Hello everyone, this could very well be simple to solve, and I could just be very tired, but I need some help calculating the angle of our wrist mathematically given the angle of the arm.
I’ll try to be descriptive as possible, We have both our wrist motor and arm motor mounted within the carriage of our elevator, the arm motor, straightforwardly takes the output of the gearbox, and runs it through a sprocket that is bolted to the side of the arm, therefore rotating it rotates the arm, simple enough. The wrist motor however, is more difficult, it runs through a chain to a sprocket on the same axle that the arm rotates around, but is affixed to the axle not the arm (obviously), then there is a second sprocket, attached to the same axle, which runs a chain across the arm, over one passive sprocket, to the wrist axle, with a sprocket attached to it. Unfortunately the second sprocket on the arm axle and the sprocket are not the same tooth count (22T vs 12T) meaning there is a ratio. This also causes the problem that when we rotate our arm, because the arm axle stays stationary (due to being attached to the wrist gearbox via a chain) it causes the wrist to act as a 4 bar, but because there is a ratio between the two sprockets driving it, it rotates (as apparent from the floor) as well.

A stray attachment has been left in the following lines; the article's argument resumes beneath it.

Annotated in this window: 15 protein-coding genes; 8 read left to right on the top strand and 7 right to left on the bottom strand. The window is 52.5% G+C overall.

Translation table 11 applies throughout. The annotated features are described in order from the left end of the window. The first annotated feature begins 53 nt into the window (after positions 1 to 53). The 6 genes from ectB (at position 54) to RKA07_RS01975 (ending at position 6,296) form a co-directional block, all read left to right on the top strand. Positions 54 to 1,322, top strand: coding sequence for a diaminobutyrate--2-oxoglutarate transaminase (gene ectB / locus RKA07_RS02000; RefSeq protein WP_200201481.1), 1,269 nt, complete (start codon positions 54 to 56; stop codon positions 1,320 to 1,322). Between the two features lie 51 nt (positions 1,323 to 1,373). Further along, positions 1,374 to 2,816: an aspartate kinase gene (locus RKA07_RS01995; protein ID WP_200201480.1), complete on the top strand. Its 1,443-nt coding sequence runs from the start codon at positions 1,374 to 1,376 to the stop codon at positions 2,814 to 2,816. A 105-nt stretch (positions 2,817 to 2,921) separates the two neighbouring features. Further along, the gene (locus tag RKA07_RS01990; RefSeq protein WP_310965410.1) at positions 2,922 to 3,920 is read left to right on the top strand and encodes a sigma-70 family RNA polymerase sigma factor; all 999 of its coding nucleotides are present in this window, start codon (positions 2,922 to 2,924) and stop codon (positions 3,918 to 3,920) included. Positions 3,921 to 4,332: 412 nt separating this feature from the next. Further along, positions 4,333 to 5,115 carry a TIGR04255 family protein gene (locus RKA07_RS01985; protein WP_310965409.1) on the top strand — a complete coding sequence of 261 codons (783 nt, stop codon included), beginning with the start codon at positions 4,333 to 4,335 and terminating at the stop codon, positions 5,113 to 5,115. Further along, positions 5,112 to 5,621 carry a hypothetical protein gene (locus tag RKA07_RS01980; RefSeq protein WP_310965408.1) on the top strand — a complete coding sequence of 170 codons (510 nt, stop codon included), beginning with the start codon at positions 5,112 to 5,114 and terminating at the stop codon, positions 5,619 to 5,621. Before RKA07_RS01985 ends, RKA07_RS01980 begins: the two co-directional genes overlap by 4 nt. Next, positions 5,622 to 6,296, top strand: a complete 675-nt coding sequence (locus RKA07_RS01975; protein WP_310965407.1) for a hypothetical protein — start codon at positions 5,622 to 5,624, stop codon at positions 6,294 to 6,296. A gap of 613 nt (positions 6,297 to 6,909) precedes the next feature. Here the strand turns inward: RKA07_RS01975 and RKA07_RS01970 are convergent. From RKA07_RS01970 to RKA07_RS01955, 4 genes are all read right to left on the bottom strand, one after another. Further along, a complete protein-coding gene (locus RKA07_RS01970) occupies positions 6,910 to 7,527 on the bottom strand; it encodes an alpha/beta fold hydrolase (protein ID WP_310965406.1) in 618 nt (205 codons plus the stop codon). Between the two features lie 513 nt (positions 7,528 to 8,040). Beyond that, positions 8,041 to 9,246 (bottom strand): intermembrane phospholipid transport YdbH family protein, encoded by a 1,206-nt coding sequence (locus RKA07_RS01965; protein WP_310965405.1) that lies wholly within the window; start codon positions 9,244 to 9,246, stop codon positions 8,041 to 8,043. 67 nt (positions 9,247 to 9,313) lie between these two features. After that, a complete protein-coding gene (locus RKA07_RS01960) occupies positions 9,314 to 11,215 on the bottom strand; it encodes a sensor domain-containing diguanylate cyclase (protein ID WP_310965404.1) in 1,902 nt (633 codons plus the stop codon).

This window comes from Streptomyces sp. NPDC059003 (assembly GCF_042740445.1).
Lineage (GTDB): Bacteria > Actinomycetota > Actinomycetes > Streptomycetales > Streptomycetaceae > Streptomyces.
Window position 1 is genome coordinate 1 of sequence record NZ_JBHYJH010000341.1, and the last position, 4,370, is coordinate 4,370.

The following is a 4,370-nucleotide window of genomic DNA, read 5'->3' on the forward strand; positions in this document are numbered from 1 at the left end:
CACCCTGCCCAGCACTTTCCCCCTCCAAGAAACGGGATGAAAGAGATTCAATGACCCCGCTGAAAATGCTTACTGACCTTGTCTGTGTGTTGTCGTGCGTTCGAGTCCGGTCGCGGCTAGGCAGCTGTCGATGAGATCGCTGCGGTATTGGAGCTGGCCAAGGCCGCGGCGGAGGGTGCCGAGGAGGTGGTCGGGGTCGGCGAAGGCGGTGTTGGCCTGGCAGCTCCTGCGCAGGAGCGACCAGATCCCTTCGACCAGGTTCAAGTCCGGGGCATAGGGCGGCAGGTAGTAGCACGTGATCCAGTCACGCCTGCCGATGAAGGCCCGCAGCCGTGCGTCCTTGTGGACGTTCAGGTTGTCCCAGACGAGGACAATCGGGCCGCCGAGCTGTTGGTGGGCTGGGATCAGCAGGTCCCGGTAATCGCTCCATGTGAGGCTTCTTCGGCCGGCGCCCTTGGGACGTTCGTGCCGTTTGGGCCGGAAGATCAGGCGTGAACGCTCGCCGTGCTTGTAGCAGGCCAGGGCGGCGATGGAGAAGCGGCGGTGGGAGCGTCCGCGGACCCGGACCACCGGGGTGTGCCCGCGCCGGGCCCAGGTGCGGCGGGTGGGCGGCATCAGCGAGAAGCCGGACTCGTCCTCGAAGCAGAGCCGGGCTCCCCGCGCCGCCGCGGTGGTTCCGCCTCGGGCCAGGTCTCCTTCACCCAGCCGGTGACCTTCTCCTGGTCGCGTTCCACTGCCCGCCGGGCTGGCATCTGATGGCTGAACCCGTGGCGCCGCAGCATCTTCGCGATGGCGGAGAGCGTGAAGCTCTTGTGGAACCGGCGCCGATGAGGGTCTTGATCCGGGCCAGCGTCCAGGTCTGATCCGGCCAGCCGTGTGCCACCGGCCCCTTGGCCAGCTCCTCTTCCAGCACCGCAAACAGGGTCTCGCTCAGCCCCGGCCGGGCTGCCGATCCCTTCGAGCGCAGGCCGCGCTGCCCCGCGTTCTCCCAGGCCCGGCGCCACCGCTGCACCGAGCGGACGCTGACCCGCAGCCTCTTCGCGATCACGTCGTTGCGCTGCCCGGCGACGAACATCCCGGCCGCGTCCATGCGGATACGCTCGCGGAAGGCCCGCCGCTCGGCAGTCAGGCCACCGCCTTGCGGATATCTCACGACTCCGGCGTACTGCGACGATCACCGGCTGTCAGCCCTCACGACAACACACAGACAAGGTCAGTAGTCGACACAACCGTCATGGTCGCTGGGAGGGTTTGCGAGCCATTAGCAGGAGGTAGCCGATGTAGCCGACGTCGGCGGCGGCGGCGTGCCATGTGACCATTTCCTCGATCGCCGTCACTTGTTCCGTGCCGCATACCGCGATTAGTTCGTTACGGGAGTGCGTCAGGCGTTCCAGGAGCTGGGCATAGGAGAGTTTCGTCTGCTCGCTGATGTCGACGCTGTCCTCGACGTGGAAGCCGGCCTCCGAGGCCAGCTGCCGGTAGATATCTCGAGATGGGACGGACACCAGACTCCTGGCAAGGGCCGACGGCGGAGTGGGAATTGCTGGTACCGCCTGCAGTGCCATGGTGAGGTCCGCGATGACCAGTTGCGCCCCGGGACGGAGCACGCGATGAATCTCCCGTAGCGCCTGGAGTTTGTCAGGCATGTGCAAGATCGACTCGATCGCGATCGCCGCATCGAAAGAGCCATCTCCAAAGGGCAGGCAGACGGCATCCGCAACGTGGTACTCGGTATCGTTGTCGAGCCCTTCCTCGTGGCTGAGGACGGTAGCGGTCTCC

Im sorry I don’t have great pictures, please excuse any janky-ness in the photos it will be fixed eventually. The left side of the chains / sprockets controls the arm, and the right / middle controls the wrist.
What I need is to be able to calculate the rotation of the wrist that is caused by some rotation in the arm. Say the arm rotates 15 degrees, I need to figure out that the wrist, as seen from the floor, or arm, either works, rotates either 5 degrees or 15 + 5 degrees.
Thank you so much for any help you can provide, if you need measurements, tooth counts or anything to help me figure this out let me know and I can get them for you.
Oh and bonus points if you can explain it like I only had half of a geometry course due to covid